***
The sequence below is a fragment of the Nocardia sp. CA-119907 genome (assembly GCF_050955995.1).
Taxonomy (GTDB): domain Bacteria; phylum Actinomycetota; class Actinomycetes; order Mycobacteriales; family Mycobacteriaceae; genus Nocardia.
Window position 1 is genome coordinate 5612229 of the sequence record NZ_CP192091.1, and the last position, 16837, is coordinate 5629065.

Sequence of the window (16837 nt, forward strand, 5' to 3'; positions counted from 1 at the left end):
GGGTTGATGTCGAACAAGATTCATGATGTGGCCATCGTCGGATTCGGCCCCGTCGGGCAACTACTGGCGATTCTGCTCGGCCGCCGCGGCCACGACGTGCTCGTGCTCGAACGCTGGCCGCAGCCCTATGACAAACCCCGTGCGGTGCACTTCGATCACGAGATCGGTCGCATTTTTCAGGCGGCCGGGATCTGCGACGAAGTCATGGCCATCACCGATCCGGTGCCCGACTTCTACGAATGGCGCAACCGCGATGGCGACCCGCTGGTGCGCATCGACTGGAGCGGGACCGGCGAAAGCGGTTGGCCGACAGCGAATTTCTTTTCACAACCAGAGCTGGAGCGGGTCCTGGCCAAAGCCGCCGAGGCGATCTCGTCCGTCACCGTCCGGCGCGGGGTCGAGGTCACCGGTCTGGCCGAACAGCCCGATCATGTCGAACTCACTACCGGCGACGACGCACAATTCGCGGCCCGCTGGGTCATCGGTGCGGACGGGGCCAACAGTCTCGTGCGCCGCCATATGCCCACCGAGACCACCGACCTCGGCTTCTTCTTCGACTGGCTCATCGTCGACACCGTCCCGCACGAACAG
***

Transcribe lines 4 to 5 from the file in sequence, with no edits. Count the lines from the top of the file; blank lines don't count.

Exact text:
Sequence of the window (16837 nt, forward strand, 5' to 3'; positions counted from 1 at the left end):
GGGTTGATGTCGAACAAGATTCATGATGTGGCCATCGTCGGATTCGGCCCCGTCGGGCAACTACTGGCGATTCTGCTCGGCCGCCGCGGCCACGACGTGCTCGTGCTCGAACGCTGGCCGCAGCCCTATGACAAACCCCGTGCGGTGCACTTCGATCACGAGATCGGTCGCATTTTTCAGGCGGCCGGGATCTGCGACGAAGTCATGGCCATCACCGATCCGGTGCCCGACTTCTACGAATGGCGCAACCGCGATGGCGACCCGCTGGTGCGCATCGACTGGAGCGGGACCGGCGAAAGCGGTTGGCCGACAGCGAATTTCTTTTCACAACCAGAGCTGGAGCGGGTCCTGGCCAAAGCCGCCGAGGCGATCTCGTCCGTCACCGTCCGGCGCGGGGTCGAGGTCACCGGTCTGGCCGAACAGCCCGATCATGTCGAACTCACTACCGGCGACGACGCACAATTCGCGGCCCGCTGGGTCATCGGTGCGGACGGGGCCAACAGTCTCGTGCGCCGCCATATGCCCACCGAGACCACCGACCTCGGCTTCTTCTTCGACTGGCTCATCGTCGACACCGTCCCGCACGAACAG